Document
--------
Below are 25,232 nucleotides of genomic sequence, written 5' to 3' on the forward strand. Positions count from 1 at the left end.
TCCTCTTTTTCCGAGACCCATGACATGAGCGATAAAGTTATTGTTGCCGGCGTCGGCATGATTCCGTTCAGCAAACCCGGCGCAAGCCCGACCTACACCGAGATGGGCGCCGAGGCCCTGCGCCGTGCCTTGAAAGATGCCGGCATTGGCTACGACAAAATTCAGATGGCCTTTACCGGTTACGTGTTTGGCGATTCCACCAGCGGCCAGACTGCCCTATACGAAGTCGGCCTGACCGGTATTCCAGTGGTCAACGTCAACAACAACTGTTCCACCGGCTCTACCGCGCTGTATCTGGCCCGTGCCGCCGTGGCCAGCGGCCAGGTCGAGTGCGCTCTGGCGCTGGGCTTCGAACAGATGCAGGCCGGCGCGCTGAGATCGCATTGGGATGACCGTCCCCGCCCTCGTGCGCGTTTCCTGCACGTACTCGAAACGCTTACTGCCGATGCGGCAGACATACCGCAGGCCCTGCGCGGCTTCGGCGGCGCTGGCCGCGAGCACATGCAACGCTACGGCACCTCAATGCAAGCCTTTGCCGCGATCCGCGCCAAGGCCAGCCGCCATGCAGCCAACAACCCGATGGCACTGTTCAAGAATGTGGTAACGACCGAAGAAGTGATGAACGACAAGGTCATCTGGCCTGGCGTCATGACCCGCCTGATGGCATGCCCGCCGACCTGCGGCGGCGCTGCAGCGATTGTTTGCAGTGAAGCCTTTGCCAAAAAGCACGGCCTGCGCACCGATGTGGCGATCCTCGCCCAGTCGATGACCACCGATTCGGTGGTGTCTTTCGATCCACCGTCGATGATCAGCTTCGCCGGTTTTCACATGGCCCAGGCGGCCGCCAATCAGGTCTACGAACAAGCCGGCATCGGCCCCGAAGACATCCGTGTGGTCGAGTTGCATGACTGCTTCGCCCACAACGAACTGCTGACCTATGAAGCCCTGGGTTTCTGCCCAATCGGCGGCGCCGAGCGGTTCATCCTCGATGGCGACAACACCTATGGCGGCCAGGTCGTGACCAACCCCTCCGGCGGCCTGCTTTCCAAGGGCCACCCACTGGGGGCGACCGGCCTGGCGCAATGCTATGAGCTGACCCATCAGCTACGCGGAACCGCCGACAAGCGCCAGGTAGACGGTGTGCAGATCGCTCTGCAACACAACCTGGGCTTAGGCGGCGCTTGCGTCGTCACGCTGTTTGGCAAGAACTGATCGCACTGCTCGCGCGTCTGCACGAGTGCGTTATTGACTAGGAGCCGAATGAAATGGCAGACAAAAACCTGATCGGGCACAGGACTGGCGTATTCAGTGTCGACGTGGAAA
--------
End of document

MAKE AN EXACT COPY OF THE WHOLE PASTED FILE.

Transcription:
Below are 25,232 nucleotides of genomic sequence, written 5' to 3' on the forward strand. Positions count from 1 at the left end.
TCCTCTTTTTCCGAGACCCATGACATGAGCGATAAAGTTATTGTTGCCGGCGTCGGCATGATTCCGTTCAGCAAACCCGGCGCAAGCCCGACCTACACCGAGATGGGCGCCGAGGCCCTGCGCCGTGCCTTGAAAGATGCCGGCATTGGCTACGACAAAATTCAGATGGCCTTTACCGGTTACGTGTTTGGCGATTCCACCAGCGGCCAGACTGCCCTATACGAAGTCGGCCTGACCGGTATTCCAGTGGTCAACGTCAACAACAACTGTTCCACCGGCTCTACCGCGCTGTATCTGGCCCGTGCCGCCGTGGCCAGCGGCCAGGTCGAGTGCGCTCTGGCGCTGGGCTTCGAACAGATGCAGGCCGGCGCGCTGAGATCGCATTGGGATGACCGTCCCCGCCCTCGTGCGCGTTTCCTGCACGTACTCGAAACGCTTACTGCCGATGCGGCAGACATACCGCAGGCCCTGCGCGGCTTCGGCGGCGCTGGCCGCGAGCACATGCAACGCTACGGCACCTCAATGCAAGCCTTTGCCGCGATCCGCGCCAAGGCCAGCCGCCATGCAGCCAACAACCCGATGGCACTGTTCAAGAATGTGGTAACGACCGAAGAAGTGATGAACGACAAGGTCATCTGGCCTGGCGTCATGACCCGCCTGATGGCATGCCCGCCGACCTGCGGCGGCGCTGCAGCGATTGTTTGCAGTGAAGCCTTTGCCAAAAAGCACGGCCTGCGCACCGATGTGGCGATCCTCGCCCAGTCGATGACCACCGATTCGGTGGTGTCTTTCGATCCACCGTCGATGATCAGCTTCGCCGGTTTTCACATGGCCCAGGCGGCCGCCAATCAGGTCTACGAACAAGCCGGCATCGGCCCCGAAGACATCCGTGTGGTCGAGTTGCATGACTGCTTCGCCCACAACGAACTGCTGACCTATGAAGCCCTGGGTTTCTGCCCAATCGGCGGCGCCGAGCGGTTCATCCTCGATGGCGACAACACCTATGGCGGCCAGGTCGTGACCAACCCCTCCGGCGGCCTGCTTTCCAAGGGCCACCCACTGGGGGCGACCGGCCTGGCGCAATGCTATGAGCTGACCCATCAGCTACGCGGAACCGCCGACAAGCGCCAGGTAGACGGTGTGCAGATCGCTCTGCAACACAACCTGGGCTTAGGCGGCGCTTGCGTCGTCACGCTGTTTGGCAAGAACTGATCGCACTGCTCGCGCGTCTGCACGAGTGCGTTATTGACTAGGAGCCGAATGAAATGGCAGACAAAAACCTGATCGGGCACAGGACTGGCGTATTCAGTGTCGACGTGGAAA